Apr 30, 2012

RhoDeo 1218 Spaced


Hello, hope you'll had a good weekend. As the soccer seasons in Europe come to a conclusion it's remarkable that most haven't been able to crown a champion yet, and at the other end numerous clubs still fight for survival with just a few games to play. It goes to show that things have evened out. That said the two competitions with the highest debts, UK and Spain find two clubs with the biggest 'credit' lonely at the top..mondaynight the two UK ones from Manchester will meet to decide who's got the biggest... millions will watch and dread the outcome hahaha

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A Brit Com focused on two twenty-something friends at crossroads in their lives. Tim (Simon Pegg) is a cynical aspiring comic book artist and geek who is dumped by his girlfriend in the first episode. Daisy (Jessica Stevenson) is a bubbly aspiring journalist who doesn't have anything to say nor the work ethic to say it. They pretend to be a couple in order to rent an inexpensive flat. The show focuses on their zany adventures as they struggle to get their lives on track. Tim's military-obsessed friend Mike, Daisy's ditzy glamour friend Twist, Mad Artist Brian in the flat below and dipsomaniac landlady Marsha complete the main cast. The show was written by its stars, Simon Pegg and Jessica Stevenson, and directed by Edgar Wright.

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After getting dumped by her boyfriend Richard, Daisy decides to cheer herself up by getting a dog. Having suffered a fear of dogs since childhood, Tim is not pleased by this. As Daisy bonds with an interesting little dog she calls Colin, Tim and Mike go paintballing, and encounter Tim's arch-nemesis, Duane Benzie, the man who stole Tim's girlfriend.....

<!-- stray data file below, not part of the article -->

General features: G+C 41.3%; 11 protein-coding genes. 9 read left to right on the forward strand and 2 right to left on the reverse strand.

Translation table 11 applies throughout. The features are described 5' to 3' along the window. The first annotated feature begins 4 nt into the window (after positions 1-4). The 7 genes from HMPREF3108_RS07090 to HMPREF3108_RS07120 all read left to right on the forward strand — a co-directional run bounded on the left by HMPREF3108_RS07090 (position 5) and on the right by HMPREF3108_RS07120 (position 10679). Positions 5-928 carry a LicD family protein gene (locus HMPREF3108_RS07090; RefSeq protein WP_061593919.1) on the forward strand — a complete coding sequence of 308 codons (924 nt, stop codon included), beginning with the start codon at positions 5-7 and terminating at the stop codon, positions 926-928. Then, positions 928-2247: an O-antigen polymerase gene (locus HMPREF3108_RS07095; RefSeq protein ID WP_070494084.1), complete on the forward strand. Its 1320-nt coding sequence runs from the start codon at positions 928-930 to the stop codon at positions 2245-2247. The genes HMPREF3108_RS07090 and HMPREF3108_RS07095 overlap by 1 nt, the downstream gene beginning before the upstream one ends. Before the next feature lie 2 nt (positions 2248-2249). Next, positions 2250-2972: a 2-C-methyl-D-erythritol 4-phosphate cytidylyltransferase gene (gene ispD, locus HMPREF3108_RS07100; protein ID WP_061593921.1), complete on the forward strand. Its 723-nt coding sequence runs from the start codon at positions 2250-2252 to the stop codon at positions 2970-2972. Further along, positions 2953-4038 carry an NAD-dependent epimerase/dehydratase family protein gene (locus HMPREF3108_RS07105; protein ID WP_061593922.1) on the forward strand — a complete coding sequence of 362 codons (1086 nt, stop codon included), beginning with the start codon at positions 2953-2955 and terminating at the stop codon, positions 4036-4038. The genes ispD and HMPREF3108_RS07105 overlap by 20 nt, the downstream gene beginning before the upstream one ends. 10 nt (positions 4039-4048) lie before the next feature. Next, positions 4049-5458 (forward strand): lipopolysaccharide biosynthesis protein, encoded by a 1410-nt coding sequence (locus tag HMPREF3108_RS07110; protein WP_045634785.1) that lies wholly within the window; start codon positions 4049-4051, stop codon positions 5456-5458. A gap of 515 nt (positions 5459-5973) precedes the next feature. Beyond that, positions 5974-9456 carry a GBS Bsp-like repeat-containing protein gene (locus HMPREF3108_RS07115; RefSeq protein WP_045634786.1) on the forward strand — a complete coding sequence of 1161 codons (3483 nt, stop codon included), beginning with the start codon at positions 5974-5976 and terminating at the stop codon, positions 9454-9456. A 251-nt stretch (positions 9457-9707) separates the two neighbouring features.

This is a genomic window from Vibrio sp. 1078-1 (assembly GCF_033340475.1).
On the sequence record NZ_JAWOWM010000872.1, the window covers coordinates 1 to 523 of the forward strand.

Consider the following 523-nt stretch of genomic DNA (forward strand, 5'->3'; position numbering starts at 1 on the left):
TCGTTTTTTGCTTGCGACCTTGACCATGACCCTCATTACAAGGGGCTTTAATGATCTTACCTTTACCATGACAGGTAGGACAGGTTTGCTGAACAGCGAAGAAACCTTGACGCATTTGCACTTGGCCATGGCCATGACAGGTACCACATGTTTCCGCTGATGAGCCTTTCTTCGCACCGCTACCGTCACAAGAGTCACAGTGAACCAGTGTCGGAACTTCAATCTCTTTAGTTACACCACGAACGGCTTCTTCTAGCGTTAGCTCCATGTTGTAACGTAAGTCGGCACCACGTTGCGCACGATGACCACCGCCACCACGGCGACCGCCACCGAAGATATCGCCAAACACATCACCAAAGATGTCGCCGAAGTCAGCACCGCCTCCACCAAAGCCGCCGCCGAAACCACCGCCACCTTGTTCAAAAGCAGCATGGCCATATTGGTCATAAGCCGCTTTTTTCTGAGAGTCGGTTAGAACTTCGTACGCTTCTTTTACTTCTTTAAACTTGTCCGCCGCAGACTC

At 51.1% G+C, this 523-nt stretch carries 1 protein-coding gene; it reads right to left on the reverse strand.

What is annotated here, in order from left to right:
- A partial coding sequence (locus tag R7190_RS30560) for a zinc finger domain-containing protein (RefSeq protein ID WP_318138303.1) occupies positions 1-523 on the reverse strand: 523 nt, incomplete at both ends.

Spaced 104 ( avi 191mb)

04 Battles 24:10

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earlier

Spaced 101 ( avi 191mb)

Spaced 102 ( avi 191mb)

Spaced 103 ( avi 201mb)

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Apr 29, 2012

Sundaze 1218


Hello, sadly the guys that formed the dark ambient duo , Coil, are no longer with us. Interestingly over the years they amassed a considerable cult following and today, Coil remains one of the most influential and best known industrial music groups

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Coil was formed in 1982 following Balance and Christopherson's departure from Psychic TV. Balance and Christopherson began working with John Gosling on the project Zos Kia, which resulted in four live performances and the 1984 cassette tape Transparent. Following Gosling's departure Balance and Christopherson teamed up with Boyd Rice, and under the alias Sickness of Snakes released the split album Nightmare Culture with the experimental group Current 93. While working on their first official release, 1984's 12" How to Destroy Angels, the group settled on the name Coil. According to the sleeve notes, the single track LP is "ritual music for the accumulation of male sexual energy" and was produced under a variety of technological, spiritual, and meteorological conditions which the band felt to be magickally significant.

Since its initial release How to Destroy Angels has been remixed by Nurse with Wound's Steven Stapleton and released on a full length CD. Following the underground hit How to Destroy Angels, Coil left L.A.Y.L.A.H. Antirecords for Some Bizzare and produced Scatology, released in 1984 as their first full length studio album. The album was largely based on the sound of industrial music as well as the Post-punk movement. The single Panic/Tainted Love became the first AIDS benefit music release.  The "Tainted Love" music video, directed by Peter Christopherson, is on permanent display at The Museum of Modern Art in New York.